Over 1200 English health visitors reported in the 2018 Institute of Health Visiting (iHV) annual survey that for many their caseloads are increasing, that they are experiencing high levels of stress, and they worry about not being able to deliver the services they should to all children with needs, especially the most vulnerable. This follows a significant reduction in local authority public health funding since 2015.
The Institute’s 2018 survey shows that 44% of health visitors reported working with caseloads of more than 400 children, up from 28% in 2015 when commissioning of their service transferred to local authorities. The Institute recommends a maximum of one health visitor to 250 children to deliver a safe service.
Higher caseloads have led to 42% of health visitors reporting the quality of their service as being inadequate or poor with increased stress levels (72%) in the practitioners and concerns about child safety with a shocking 43% reporting that they are so stretched they fear a tragedy at some point (when a child in need isn’t recognised until it’s too late).
Dr Cheryll Adams CBE, Executive Director iHV, said:
“Cuts to public health budgets by the Treasury have led to a loss of around a quarter of the total health visiting workforce over the past three years (NHS Digital), but these losses aren’t consistent across the country with losses being greater in some areas and smaller in others.”
The losses come against a backdrop of increasing need, especially related to poverty. 69% of health visitors told the Institute they had seen an increase in the use of food banks over the past 2 years. Health visitors also report working with many more families facing multiple adversities, including parental substance misuse, domestic abuse and mental illness. In the words of one health visitor:
“….. complexity of families and increase in poverty has increased need, especially around mental health”
The survey responses also indicate that health visitors’ capacity to deliver all of the five mandated universal health and development reviews from the Healthy Child Programme (HCP) in England, the minimum service that every family is entitled to, has been seriously reduced.
Many reviews are delegated to non-registered practitioners without health training, and some are not carried out at all, with reports of around 65% families not having an appointment with a trained health visitor after their child’s 6-8 week contact, and even less, 79%, after the first year of life.
Dr Adams continued:
“This is hugely worrying as many of the issues that health visitors are trained to assess during these contacts with families are hidden and are easily missed by less qualified practitioners. This means that these issues may be much harder and more costly to address by the time that they become conspicuous.
“The Children’s Commissioner for England has recently discussed the need to be concerned about so called ‘missing babies’ (A Crying Shame, Oct 2018) who are very vulnerable but not recognised as children in need and only found if you look for them.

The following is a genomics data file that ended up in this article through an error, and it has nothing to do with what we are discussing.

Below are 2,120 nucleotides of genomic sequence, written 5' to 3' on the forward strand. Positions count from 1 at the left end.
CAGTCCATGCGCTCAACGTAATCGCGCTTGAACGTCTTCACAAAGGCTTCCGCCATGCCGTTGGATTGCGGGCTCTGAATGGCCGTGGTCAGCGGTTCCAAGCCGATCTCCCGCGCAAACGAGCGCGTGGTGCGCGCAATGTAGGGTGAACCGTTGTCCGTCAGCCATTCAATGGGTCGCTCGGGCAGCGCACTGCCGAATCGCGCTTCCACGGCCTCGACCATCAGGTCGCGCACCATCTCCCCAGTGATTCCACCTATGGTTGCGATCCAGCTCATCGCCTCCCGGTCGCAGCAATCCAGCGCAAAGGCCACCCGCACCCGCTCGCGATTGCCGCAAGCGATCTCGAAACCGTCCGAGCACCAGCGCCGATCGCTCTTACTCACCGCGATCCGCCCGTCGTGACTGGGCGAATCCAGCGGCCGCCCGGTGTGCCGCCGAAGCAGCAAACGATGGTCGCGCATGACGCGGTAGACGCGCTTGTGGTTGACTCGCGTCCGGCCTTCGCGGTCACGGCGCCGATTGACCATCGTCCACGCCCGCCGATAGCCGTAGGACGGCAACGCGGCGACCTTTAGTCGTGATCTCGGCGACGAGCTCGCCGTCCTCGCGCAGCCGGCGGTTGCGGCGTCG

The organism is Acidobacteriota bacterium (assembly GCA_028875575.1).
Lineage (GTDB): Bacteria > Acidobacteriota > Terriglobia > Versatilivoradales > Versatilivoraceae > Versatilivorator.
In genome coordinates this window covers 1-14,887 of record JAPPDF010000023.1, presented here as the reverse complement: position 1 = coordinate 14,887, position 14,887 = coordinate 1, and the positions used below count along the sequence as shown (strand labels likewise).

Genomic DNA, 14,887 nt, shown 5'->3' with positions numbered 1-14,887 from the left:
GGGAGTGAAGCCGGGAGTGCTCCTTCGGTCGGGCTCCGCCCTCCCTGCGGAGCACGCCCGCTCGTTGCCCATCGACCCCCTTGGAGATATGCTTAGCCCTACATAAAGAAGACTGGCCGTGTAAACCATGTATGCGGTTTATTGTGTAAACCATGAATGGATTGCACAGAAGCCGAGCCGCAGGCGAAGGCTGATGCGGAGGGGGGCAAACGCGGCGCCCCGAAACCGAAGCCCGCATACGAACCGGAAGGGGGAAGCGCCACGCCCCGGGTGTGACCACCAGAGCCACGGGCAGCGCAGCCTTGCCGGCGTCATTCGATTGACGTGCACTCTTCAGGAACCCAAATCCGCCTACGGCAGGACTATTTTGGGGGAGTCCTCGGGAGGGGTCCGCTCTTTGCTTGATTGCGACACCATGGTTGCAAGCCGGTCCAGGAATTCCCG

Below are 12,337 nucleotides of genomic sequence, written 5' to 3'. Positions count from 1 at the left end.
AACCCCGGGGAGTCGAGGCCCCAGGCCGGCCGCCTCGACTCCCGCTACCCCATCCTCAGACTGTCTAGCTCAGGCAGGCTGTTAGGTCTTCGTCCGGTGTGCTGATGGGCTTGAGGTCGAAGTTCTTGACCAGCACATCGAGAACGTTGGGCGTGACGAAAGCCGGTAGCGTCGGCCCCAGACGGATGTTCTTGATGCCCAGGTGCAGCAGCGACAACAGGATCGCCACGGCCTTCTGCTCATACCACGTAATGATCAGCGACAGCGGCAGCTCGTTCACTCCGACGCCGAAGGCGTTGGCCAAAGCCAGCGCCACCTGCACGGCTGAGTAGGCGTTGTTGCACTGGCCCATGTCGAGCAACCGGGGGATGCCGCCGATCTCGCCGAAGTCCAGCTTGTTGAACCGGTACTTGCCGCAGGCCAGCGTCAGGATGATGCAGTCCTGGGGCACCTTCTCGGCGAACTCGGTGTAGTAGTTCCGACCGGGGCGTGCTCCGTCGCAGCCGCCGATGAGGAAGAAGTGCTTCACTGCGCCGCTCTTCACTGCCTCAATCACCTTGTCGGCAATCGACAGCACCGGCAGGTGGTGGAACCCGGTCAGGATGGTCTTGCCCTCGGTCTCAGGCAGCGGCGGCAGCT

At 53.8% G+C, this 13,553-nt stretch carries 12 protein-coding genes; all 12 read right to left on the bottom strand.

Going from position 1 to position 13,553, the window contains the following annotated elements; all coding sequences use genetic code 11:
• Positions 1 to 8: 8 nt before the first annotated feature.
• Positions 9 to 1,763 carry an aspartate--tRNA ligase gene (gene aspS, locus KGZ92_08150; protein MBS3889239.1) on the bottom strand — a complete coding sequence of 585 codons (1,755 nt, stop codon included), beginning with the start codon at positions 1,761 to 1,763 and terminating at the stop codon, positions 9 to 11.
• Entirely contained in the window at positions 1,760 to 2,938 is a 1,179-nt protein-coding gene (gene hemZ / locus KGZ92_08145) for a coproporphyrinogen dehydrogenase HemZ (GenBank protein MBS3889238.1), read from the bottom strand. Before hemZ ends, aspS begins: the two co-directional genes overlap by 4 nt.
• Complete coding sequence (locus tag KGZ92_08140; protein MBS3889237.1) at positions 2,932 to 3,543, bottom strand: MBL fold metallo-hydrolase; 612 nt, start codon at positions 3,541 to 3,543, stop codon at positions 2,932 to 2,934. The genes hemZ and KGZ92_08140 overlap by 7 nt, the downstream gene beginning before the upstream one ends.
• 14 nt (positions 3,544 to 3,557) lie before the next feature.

“Another negative impact of the fall in health visitors has been on breastfeeding rates, for example a reported fall from 70% to 46% at 6 weeks in one London Borough after the funding for their breastfeeding team was cut. We know that breastfeeding protects against many illnesses, so this will ultimately result in increased costs to the NHS.”
There are just five mandated universal contacts prescribed for all families in England, in stark contrast to the health visiting services delivered across the other parts of the UK. Nine core universal contacts are being delivered to Welsh families, families in Northern Ireland receive seven with a planned increase to nine, and Scottish families receive eleven. These are all health visitor contacts, not delegated to more junior staff.
Dr Adams commented:
“It is about much more than the number of contacts, it’s the quality of those contacts that matters – having enough time to listen to family concerns and to act on them. It is clear there is now a significant postcode lottery of health visiting services across England with some parents still receiving a good service (for example, Blackpool has invested into eight contacts) on a sliding scale to many parents receiving very poor services depending on where they live. This is an unacceptable situation for English children as it has implications for their wellbeing across the life course.”
The Institute is calling for reinvestment into public health services, a new joint integrated commissioning framework between local authorities and the NHS for universal children’s health services, a refreshed and re-launched Healthy Child Programme and enough health visitors to be able to address the unique needs of every child and family.
President of the Royal College of Paediatrics and Child Health, Professor Russell Viner, said:
“Health visitors play a vital role in public health and prevention. They provide crucial health advice to parents, identify and put interventions in place for children with health, educational and potential safeguarding needs, and help to prevent accidents, injuries and more serious problems later in life.”
Dr Adams concluded:
“Another round of public health budget cuts are due in 2019/20. Unless these are stopped now, we will see a further reduction in health visitors and more negative outcomes for children and families, and in turn, for society as a whole.”